As we’ve discussed in previous articles sometimes our characters don’t survive the story, or do they? There are many instances in the history of literature where characters appear to have died but have returned. The most famous possibly being Sherlock Holmes who died but was resurrected by popular demand. The problem we might have, other than how to kill a character (I sense a fun article there), is when.
As we’ve touched upon before there are issues with killing characters, the primary one is that it isn’t simply for convenience sake. I don’t mean bopping of murder victims in a murder story, this serves the plot, it’s when we get ourselves in a plot tangle that we try to unravel by killing off a character because it’s easier. The one that always comes to mind is the idea of when there are two romantic rivals and one dies to make way for the other. I hasten to add that this isn’t an unworkable plot but if this is the plot you want to write the story needs to build to it. As I said in my articles on plot, it’s like a train line and the train takes the reader to each station, the plot points. We can do this by dropping subtle clues, breadcrumbs as I called them in another article, some readers will see them and others won’t but by the time you get to killing off that character it will feel right, the only way it could’ve ended.
Now, it doesn’t matter if your clues aren’t there in the first draft, it might even surprise you in the first draft that they die. It’s then in editing that we add the breadcrumbs and tidy up the logic because a story needs its own internal logic to help carry the reader along. If this doesn’t exist then the reader will begin to see jarring holes in the narrative and think, ‘Why did they do that? Why not this? What’s happening?’
If we take Holmes’ death for instance, whichever version you prefer, as we read, or watch, the story we know that he is going to have a show down with Moriarty and with two characters like them someone won’t make it out. The story therefore builds towards a possible climax that either one or both of them will die. By the end we want Holmes to escape but when he doesn’t, or appears not to, we may be disappointed or upset that he didn’t but the ending still feels right. The protagonist and villain have faced and destroyed each other, an inevitable outcome, but now the world is safe from the villain.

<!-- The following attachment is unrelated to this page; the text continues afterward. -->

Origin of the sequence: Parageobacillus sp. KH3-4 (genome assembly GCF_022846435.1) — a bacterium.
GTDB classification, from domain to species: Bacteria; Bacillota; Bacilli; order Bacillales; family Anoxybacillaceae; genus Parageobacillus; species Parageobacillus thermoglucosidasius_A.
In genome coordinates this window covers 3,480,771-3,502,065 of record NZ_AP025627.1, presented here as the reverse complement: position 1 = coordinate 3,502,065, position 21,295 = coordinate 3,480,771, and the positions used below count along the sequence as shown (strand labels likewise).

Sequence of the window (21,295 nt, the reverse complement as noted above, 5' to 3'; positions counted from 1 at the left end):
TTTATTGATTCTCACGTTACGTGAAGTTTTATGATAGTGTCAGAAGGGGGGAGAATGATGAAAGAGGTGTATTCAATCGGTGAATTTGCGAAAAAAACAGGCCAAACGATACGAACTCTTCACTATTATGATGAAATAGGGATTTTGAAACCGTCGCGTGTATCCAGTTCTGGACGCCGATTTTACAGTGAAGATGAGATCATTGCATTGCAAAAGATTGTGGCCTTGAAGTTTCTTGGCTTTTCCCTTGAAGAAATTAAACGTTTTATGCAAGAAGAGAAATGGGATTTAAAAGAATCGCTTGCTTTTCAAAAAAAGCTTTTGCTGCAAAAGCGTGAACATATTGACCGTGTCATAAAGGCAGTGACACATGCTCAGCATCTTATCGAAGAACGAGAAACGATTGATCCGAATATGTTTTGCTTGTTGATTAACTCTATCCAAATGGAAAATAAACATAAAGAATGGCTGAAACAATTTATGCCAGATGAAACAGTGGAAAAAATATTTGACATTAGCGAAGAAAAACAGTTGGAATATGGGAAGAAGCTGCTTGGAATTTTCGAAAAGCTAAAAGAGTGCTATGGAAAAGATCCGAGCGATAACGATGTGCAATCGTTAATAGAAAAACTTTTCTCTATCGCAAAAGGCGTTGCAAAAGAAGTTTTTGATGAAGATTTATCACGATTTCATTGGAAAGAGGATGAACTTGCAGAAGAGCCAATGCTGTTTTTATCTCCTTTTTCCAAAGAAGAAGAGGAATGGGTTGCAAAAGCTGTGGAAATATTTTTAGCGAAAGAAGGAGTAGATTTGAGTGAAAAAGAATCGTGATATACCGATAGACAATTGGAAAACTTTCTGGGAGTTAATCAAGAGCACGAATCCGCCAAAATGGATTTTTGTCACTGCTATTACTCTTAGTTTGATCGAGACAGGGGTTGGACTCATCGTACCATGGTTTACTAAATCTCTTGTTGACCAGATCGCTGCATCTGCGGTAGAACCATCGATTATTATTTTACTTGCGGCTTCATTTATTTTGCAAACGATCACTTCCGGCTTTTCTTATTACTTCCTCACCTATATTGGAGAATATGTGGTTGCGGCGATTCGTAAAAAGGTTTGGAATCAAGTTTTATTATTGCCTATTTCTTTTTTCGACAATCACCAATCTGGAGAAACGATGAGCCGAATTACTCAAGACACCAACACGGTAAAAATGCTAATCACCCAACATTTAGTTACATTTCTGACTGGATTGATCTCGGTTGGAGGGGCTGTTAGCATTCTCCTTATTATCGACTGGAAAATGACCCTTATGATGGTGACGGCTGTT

Had the story not built to their collision and it had simply been any other case, perhaps Hound of The Baskervilles, then it would’ve been jarring for Moriarty to suddenly appear and battle Holmes to the death because it has nothing to do with the rest of the story and doesn’t fit. This would be a convenient death to clear Moriarty and Holmes from the board. Although Conan Doyle had tired of writing Holmes he knew the readers needed him to die in the pursuit of the ultimate case. Holmes’ death needed to serve Holmes’ story.
So, when we write the death of a character, particularly a protagonist, we need to consider carefully whether it works in the context of the story: Does this fit their character? Would they have worked out another way? Is this the right ending?
Of course, we might be very sneaky and have them only appear to die… But I didn’t tell you that.
NOTE: Each article series comes in five parts published between Monday and Friday. Today is the last part because everything ends.